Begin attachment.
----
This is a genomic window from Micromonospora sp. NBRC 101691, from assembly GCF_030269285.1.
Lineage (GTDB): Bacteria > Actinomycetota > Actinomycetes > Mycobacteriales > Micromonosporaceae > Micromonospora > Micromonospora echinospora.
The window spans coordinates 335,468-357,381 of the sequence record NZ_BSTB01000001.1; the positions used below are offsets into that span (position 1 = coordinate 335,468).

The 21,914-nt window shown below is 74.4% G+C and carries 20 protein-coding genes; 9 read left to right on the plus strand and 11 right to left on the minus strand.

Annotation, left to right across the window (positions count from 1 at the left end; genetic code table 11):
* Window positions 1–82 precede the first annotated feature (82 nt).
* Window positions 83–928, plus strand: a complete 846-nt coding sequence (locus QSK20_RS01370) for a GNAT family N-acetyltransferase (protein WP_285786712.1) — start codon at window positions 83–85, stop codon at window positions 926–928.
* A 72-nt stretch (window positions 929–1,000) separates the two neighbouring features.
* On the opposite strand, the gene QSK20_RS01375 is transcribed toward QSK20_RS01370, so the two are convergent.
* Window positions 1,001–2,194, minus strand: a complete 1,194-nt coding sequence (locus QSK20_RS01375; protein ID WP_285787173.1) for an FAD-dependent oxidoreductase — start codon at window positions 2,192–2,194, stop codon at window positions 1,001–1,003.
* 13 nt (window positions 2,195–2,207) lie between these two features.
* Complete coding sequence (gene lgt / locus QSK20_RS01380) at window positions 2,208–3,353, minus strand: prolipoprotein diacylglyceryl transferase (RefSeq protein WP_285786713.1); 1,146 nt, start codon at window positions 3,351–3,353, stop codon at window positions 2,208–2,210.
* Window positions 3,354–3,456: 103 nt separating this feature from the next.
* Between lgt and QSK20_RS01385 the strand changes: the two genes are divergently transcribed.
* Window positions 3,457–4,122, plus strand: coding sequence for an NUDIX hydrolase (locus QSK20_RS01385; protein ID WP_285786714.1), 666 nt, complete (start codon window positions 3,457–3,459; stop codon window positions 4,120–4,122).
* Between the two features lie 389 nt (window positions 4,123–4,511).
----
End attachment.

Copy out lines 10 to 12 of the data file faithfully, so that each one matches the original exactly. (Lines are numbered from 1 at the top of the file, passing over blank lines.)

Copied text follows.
* Window positions 1,001–2,194, minus strand: a complete 1,194-nt coding sequence (locus QSK20_RS01375; protein ID WP_285787173.1) for an FAD-dependent oxidoreductase — start codon at window positions 2,192–2,194, stop codon at window positions 1,001–1,003.
* 13 nt (window positions 2,195–2,207) lie between these two features.
* Complete coding sequence (gene lgt / locus QSK20_RS01380) at window positions 2,208–3,353, minus strand: prolipoprotein diacylglyceryl transferase (RefSeq protein WP_285786713.1); 1,146 nt, start codon at window positions 3,351–3,353, stop codon at window positions 2,208–2,210.